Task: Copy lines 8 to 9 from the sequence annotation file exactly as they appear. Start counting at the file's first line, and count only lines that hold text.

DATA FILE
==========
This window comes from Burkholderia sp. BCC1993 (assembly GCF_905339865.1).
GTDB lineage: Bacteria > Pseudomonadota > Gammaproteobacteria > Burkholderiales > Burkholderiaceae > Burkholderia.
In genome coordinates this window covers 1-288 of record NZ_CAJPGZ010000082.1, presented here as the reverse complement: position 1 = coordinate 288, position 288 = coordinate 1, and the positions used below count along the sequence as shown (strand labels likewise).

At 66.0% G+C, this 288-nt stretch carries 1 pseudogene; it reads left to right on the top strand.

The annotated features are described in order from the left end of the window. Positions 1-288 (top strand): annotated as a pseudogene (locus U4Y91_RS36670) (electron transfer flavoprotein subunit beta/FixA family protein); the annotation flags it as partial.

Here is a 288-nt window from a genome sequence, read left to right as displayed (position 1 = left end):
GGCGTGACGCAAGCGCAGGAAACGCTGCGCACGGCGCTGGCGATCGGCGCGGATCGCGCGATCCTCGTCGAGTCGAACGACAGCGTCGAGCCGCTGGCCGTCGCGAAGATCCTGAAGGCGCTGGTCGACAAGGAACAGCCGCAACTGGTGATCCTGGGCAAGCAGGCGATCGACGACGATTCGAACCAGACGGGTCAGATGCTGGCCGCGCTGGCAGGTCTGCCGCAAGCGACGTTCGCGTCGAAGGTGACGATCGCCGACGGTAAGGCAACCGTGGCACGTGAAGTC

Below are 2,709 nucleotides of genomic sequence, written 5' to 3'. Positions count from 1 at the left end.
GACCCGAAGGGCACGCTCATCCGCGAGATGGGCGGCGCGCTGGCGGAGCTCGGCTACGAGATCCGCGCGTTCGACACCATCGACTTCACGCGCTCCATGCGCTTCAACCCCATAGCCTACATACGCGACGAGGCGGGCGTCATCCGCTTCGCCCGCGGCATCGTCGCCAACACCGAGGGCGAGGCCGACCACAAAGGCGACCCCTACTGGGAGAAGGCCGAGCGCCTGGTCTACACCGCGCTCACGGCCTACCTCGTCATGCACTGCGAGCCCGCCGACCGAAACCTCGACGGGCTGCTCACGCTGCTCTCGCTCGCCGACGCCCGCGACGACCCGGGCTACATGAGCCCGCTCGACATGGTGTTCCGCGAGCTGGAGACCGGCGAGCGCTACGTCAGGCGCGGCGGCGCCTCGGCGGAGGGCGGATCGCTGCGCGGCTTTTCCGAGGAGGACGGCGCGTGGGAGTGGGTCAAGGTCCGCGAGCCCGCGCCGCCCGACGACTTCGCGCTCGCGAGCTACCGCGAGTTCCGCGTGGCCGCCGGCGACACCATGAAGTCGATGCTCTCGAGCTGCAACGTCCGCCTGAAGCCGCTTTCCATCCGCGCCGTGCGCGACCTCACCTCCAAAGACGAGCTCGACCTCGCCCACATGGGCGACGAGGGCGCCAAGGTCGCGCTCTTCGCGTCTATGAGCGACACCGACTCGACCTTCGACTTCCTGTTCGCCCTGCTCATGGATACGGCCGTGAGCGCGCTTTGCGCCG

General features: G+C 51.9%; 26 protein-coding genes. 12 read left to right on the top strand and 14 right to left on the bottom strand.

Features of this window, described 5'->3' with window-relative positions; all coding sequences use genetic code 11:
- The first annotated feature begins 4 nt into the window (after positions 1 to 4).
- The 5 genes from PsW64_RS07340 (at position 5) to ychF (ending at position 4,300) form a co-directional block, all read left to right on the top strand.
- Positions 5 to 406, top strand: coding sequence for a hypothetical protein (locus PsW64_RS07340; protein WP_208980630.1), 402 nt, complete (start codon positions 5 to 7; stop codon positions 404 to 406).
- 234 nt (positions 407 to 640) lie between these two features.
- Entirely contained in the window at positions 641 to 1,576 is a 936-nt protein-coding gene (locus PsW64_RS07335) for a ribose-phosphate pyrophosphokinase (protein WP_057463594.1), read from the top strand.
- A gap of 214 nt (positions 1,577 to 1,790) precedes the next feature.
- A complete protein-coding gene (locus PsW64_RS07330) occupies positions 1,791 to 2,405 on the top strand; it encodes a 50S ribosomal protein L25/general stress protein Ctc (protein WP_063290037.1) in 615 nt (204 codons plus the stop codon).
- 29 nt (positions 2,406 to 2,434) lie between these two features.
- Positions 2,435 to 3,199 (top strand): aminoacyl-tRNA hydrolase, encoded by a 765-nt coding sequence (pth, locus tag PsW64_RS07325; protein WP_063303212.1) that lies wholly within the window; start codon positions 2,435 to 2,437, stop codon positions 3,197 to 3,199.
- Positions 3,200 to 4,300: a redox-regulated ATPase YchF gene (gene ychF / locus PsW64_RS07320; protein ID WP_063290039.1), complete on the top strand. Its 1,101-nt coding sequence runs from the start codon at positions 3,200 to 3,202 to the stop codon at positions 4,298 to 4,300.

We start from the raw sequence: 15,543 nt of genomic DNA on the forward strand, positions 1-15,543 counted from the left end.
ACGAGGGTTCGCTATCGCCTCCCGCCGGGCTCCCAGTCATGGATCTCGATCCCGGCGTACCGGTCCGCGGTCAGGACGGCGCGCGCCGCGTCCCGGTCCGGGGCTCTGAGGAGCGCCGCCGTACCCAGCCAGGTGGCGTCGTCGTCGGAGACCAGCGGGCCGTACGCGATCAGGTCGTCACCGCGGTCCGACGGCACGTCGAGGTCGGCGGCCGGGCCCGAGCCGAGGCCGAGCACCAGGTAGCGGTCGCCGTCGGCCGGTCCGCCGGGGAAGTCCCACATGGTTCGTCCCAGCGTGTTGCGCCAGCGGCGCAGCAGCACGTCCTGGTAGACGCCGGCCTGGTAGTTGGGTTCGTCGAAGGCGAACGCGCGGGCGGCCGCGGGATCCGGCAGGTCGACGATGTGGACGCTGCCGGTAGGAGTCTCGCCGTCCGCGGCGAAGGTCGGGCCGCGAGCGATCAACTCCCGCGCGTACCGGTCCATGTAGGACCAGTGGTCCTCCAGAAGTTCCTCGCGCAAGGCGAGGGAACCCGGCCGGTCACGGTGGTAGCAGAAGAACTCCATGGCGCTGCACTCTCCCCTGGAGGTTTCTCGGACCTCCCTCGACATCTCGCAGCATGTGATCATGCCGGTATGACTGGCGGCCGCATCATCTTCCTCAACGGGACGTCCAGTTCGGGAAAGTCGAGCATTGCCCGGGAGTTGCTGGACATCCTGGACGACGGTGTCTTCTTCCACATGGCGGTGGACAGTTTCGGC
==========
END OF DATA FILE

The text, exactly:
Below are 2,709 nucleotides of genomic sequence, written 5' to 3'. Positions count from 1 at the left end.
GACCCGAAGGGCACGCTCATCCGCGAGATGGGCGGCGCGCTGGCGGAGCTCGGCTACGAGATCCGCGCGTTCGACACCATCGACTTCACGCGCTCCATGCGCTTCAACCCCATAGCCTACATACGCGACGAGGCGGGCGTCATCCGCTTCGCCCGCGGCATCGTCGCCAACACCGAGGGCGAGGCCGACCACAAAGGCGACCCCTACTGGGAGAAGGCCGAGCGCCTGGTCTACACCGCGCTCACGGCCTACCTCGTCATGCACTGCGAGCCCGCCGACCGAAACCTCGACGGGCTGCTCACGCTGCTCTCGCTCGCCGACGCCCGCGACGACCCGGGCTACATGAGCCCGCTCGACATGGTGTTCCGCGAGCTGGAGACCGGCGAGCGCTACGTCAGGCGCGGCGGCGCCTCGGCGGAGGGCGGATCGCTGCGCGGCTTTTCCGAGGAGGACGGCGCGTGGGAGTGGGTCAAGGTCCGCGAGCCCGCGCCGCCCGACGACTTCGCGCTCGCGAGCTACCGCGAGTTCCGCGTGGCCGCCGGCGACACCATGAAGTCGATGCTCTCGAGCTGCAACGTCCGCCTGAAGCCGCTTTCCATCCGCGCCGTGCGCGACCTCACCTCCAAAGACGAGCTCGACCTCGCCCACATGGGCGACGAGGGCGCCAAGGTCGCGCTCTTCGCGTCTATGAGCGACACCGACTCGACCTTCGACTTCCTGTTCGCCCTGCTCATGGATACGGCCGTGAGCGCGCTTTGCGCCG